तद्विद्धि प्रणिपातेन परिप्रश्नेन सेवया |
उपदेक्ष्यन्ति ते ज्ञानं ज्ञानिनस्तत्त्वदर्शिन: ||
tad viddhi praṇipātena paripraśhnena sevayā
upadekṣhyanti te jñānaṁ jñāninas tattva-darśhinaḥ
Srimad Bhagavad Gīta 4.34
Learn the Truth by approaching a spiritual master. Inquire from him with reverence and render service unto him. Such an enlightened Saint can impart knowledge unto you because he has seen the Truth.
In my quest to take up a śloka a day, I inadvertently end up at the Bhagavad Gīta. I cannot help it. The wealth of jñana in this scripture cannot be possibly explored in one lifetime…
This śloka speaks about gaining true knowledge, from a Guru. Not the knowledge that describes how outer things work – there are universities for that, and that superficial knowledge is not tat. Knowledge about the inner self, the ultimate truth is for seekers, for sādhakās. tat is what you take with you when you leave the world, the rest of the engineering and medical degrees stay back.
This śloka can also be meditated upon, when seeking any knowledge that brings one closer to one’s own nature.
Classical dance, yoga, martial arts, classical music…guru-shishya parampara was the backbone of learning in ancient India. These teachings are as relevant in today’s world, as they were thousands of years ago. To learn any discipline, the seeker has to have some basic qualities.
How do you acquire true knowledge from a Guru? Through –
Praṇipātena – Prostration – Not just falling at the feet of the Guru – that is a symbol of surrender. You have to surrender to your Guru – when you prostrate, your head and heart lie at their feet. This signifies devotion – a higher form of love. To surrender, one has to be sure of the Guru. There is a process of spiritual enquiry described in the Kaṭha Upaniṣad. Take your time, make your inquiry, but once you are sure, don’t doubt.
I have had the fortune of learning martial arts under a true Guru, and I have also attempted to teach martial arts (Kyokushin Karate) as a Guru. A lot of students come with preconceived notions, mostly gathered from movies, and expect the Guru to give them instant results. No, first you have to empty your cup. The famous and oft-quoted Zen story of the professor who went to visit Nan-in, is a derivative of what Śri Krśna says later in the Gīta –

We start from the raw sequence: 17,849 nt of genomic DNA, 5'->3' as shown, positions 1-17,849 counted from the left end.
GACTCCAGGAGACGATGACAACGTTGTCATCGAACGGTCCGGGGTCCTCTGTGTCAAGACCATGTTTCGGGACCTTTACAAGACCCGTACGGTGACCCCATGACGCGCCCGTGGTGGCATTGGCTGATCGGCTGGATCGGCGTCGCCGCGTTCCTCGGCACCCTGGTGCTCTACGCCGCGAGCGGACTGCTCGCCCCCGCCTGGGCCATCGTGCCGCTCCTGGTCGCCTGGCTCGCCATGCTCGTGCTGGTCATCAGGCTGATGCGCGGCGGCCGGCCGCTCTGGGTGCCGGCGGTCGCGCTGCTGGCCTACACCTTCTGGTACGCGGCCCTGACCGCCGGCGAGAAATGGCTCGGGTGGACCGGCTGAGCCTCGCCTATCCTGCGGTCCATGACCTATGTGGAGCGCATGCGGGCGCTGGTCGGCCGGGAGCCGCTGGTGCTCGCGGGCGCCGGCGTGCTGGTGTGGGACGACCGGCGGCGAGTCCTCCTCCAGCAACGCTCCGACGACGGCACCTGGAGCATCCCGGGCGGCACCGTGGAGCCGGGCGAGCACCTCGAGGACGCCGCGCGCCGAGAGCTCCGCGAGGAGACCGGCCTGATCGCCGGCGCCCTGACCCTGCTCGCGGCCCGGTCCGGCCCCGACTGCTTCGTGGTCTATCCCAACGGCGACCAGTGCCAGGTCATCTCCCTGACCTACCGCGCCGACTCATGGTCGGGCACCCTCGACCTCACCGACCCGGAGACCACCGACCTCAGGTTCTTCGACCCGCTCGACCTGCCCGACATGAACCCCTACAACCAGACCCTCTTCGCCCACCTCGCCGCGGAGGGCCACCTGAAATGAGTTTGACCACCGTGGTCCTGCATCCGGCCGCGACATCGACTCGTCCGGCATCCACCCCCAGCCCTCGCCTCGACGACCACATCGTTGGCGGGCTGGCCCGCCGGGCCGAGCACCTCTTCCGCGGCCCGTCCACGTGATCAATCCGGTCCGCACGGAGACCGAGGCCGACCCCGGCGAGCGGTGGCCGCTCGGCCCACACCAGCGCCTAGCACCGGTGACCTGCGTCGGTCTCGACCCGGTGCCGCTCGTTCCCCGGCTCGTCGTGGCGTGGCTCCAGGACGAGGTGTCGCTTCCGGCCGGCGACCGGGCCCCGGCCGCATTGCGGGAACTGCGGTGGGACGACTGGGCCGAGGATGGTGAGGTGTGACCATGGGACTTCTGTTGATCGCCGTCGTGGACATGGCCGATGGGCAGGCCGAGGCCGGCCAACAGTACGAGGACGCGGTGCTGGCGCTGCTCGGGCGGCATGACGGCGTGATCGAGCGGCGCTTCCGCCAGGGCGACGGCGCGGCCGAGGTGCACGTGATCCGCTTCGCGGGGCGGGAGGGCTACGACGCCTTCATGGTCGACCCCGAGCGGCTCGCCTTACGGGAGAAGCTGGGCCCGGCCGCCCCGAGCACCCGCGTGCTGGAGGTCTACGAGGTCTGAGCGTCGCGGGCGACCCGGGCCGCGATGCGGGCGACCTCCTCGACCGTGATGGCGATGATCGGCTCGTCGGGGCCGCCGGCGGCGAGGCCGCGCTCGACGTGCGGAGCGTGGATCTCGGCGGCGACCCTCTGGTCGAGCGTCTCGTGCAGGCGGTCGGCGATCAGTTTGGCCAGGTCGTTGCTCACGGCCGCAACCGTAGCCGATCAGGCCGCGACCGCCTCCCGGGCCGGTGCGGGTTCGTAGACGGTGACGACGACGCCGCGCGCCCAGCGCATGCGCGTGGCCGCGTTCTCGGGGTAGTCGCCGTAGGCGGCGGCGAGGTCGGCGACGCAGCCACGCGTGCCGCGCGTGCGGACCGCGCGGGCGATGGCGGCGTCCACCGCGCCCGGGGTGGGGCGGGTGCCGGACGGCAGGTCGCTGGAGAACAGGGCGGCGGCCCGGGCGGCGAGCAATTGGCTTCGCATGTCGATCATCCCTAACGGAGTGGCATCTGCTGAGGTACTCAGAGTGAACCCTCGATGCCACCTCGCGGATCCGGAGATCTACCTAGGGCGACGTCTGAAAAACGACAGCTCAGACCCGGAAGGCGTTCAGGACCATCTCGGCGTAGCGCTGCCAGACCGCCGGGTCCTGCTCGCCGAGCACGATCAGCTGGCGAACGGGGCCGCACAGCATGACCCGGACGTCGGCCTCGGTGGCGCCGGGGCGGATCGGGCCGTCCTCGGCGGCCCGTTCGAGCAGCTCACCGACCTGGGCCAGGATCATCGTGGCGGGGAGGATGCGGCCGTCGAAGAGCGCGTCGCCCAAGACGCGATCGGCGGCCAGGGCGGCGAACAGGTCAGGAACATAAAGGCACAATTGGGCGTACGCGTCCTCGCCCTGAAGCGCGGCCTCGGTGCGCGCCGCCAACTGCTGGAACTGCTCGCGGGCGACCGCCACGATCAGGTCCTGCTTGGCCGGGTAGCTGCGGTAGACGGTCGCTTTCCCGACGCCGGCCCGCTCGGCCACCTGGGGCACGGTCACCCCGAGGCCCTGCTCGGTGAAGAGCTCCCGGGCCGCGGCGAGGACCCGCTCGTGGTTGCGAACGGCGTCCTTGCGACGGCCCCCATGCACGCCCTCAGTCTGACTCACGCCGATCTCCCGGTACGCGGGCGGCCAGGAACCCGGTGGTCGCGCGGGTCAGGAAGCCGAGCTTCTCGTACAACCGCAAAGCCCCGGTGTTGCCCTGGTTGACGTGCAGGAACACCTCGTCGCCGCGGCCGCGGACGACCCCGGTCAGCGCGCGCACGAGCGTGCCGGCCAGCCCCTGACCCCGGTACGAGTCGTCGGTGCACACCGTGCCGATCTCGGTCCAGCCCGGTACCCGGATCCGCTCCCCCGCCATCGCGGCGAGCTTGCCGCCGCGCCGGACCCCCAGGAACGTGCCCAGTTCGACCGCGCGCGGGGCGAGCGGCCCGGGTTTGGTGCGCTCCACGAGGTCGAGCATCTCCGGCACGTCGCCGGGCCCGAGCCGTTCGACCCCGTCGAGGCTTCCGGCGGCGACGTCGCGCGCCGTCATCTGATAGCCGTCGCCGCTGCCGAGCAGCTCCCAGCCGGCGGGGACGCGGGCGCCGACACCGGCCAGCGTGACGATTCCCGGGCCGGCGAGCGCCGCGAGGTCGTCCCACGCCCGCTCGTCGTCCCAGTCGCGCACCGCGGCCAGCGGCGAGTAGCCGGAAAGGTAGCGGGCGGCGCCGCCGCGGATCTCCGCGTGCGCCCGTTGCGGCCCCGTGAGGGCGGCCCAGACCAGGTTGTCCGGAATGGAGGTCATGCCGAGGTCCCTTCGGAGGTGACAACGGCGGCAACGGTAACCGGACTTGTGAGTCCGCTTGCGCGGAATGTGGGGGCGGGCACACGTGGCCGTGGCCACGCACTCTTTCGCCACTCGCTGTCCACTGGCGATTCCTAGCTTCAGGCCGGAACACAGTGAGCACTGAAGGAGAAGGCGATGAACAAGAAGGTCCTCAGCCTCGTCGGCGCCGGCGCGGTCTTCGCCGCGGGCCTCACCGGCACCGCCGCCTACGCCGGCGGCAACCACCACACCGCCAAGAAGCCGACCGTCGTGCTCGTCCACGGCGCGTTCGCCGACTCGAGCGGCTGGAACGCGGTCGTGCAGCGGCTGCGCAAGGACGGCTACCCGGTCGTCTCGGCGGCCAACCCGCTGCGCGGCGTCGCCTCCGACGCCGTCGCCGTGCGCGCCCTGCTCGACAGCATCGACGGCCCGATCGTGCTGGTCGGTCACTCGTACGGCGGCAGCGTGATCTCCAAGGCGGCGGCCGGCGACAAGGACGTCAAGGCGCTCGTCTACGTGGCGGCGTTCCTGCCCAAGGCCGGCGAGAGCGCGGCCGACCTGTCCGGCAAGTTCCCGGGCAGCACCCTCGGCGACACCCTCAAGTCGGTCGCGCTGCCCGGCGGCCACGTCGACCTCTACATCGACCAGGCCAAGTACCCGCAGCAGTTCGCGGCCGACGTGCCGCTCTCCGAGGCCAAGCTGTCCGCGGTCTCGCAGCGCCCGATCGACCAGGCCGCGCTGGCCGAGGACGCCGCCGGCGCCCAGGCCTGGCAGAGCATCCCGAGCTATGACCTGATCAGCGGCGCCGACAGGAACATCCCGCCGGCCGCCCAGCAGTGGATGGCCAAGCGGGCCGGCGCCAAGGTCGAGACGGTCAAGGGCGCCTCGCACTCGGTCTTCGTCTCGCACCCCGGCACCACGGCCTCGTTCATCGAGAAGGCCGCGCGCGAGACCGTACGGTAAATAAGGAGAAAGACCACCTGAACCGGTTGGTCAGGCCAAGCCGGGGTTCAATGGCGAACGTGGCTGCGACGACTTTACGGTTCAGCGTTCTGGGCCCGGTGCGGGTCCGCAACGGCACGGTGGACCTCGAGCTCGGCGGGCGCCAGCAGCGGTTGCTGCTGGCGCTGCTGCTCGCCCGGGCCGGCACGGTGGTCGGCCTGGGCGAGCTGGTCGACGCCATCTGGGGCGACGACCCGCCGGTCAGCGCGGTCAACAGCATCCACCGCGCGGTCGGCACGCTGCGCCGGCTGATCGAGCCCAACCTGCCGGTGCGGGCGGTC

सर्वधर्मान्परित्यज्य मामेकं शरणं व्रज |
– sarva-dharmān parityajya mām ekaṁ śharaṇaṁ vraja – abandon all other thoughts and notions, and surrender to me (the Guru). Only then can you take in fresh knowledge.
Paripraśhnena – by spiritual enquiry. You have to seek knowledge, not blindly accept it.
Questioning raises your capabilities, since you walk on the path of your own conviction, not blind faith.
But the method of questioning should be humble, and towards satisfying an enquiry, not trying to test the Guru. A lot of students question with the aim of finding a fault – such enquiry does not lead to growth, and also shows that the student failed to surrender to the Guru. No good learning can come of this.
The first two lead to knowledge – but can also create a sense of ego – I KNOW MORE.
The third step of sevā is as important – it helps tone down the growing ego and brings you closer to humility.
Sevā of only the Guru is not essential – a learned Guru does not need material things to make him complete. But you can contribute to the cause that the Guru has devoted his life to. And spread the message.
You can also use this practice to align your mind and attitude when learning anything new. The Guru in this case may not be dispensing the ultimate truth, but if you have selected him through proper inquiry, he has something that you wish to learn. Empty your pre-conceived notions, so that you can imbibe what he has to offer. Ask relevant questions, so that you can clarify your doubts and not work with assumptions.
And give back, in your own small way, to show thankfulness and gratitude. Your learning will be complete 🙂